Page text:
“I went from 5-7, 5-8 to 6-3 in about four months.” Jonathan Simmons told Ken Rodriquz of Spurs.com
And that’s how you become a basketball player.
But growing physically wasn’t the most surprising or important thing to the Houston, Texas native.
“It’s kind of hard to make it out of [my] area.” Simmons continued.
“M.B. Smiley High School has over a 40% drop out rate, according to a John Hopkins University study.
“I almost dropped out. I never had the ambition that I was going to play college or pro basketball.”
Before Simmons played for University of Houston, he sat out the 2010-11 season because he missed graduating by one class. He then played a year at Paris Junior College and Midland College.
He went undrafted after averaging almost 15 points per game at UH. He averaged 36.5 points per game for Sugarland in the ABL.
Finally, he attended a Toros tryout.
Simmons has been under the radar for most of his young career. But Toros head coach Ken McDonald certainly sees the talent.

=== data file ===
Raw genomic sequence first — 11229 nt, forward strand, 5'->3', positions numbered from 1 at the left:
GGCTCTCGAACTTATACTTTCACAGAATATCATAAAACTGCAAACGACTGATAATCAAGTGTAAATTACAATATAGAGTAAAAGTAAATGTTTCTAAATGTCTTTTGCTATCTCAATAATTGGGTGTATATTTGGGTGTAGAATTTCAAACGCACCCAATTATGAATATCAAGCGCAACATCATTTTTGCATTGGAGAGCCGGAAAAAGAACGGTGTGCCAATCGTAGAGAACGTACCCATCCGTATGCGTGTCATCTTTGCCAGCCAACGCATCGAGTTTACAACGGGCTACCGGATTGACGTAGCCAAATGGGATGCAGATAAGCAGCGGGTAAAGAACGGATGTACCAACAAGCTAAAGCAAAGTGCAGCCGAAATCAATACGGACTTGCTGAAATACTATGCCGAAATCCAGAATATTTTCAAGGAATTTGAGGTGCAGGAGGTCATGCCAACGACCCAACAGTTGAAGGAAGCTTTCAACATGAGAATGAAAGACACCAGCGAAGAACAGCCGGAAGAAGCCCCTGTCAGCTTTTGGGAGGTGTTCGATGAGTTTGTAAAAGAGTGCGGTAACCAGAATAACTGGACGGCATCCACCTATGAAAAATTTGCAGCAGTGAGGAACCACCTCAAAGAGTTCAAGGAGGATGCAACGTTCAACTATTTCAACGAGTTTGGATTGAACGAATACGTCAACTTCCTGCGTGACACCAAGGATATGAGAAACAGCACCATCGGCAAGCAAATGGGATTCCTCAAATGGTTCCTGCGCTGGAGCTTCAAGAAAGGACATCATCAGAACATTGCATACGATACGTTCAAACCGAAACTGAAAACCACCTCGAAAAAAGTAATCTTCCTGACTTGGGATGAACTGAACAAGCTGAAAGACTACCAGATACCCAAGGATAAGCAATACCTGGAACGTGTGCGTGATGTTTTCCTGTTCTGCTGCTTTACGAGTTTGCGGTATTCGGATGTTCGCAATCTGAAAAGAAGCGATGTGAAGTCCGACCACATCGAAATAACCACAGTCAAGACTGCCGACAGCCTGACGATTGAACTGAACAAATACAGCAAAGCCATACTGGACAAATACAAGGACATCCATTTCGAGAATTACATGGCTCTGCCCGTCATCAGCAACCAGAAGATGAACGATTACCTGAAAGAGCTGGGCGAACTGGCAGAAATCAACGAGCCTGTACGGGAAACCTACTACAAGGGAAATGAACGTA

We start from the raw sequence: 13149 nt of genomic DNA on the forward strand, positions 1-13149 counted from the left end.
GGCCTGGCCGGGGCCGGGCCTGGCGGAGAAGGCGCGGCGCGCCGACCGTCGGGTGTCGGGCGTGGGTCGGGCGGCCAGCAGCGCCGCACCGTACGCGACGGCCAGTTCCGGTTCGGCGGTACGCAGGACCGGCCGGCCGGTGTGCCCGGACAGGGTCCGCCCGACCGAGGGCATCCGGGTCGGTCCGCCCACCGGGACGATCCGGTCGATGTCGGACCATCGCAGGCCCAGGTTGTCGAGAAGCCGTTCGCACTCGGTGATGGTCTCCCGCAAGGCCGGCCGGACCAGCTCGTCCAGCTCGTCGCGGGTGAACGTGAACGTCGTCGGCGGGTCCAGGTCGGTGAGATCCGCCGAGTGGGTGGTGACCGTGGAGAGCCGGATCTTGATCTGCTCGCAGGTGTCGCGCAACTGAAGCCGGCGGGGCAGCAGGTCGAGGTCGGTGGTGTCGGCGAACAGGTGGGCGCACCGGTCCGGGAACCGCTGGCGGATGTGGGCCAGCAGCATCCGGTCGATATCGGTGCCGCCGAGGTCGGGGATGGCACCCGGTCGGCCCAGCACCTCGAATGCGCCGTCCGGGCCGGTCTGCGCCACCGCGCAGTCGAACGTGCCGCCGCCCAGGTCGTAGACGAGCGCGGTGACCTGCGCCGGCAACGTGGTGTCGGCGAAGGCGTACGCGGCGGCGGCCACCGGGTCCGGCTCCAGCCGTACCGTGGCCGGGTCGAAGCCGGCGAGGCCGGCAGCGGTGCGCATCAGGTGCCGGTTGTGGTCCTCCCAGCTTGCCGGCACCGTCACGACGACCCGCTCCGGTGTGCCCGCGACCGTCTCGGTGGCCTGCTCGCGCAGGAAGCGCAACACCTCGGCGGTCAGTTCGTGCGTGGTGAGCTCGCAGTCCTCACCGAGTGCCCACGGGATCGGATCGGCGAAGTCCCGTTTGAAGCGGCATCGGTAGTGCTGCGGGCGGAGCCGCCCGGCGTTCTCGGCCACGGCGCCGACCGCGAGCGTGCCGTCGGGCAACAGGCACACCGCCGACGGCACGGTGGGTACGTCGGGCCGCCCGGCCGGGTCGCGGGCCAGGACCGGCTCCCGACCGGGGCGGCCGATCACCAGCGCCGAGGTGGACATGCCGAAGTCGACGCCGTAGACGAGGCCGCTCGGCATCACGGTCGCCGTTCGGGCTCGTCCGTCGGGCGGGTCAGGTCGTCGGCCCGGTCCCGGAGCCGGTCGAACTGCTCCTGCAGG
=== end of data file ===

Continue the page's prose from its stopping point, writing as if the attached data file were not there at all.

“He’s a very exciting prospect. He’s big, extremely athletic, agressive. He’s got a lot of tools to work with. We think they sky’s the limit for him,” said McDonald.
McDonald couldn’t stop gushing about Simmons’ abilities.
“He stood above most with his speed and athleticism. He’s a good defender, has length. He came in with a good approach and attitude. He’s coachable.”
But Simmons needs to realize that legitimate NBA players are going to often be in between Spurs and Toros rosters. For example, his D-League debut resulted in just four points from Simmons; but in his second game, he posted 19 points and tallied seven rebounds.
“He has his moments. When you are Jonathan, you have to wait your turn,” says McDonald. “We have other players with a lot of experience. In tight games, it can be frustrating. But when he gets his opportunities, he makes athletic plays.”
Now that he’s finally out of a bad area, Simmons not only has an opportunity to make an NBA roster, but he also can turn his life around in a way that he never even imagined.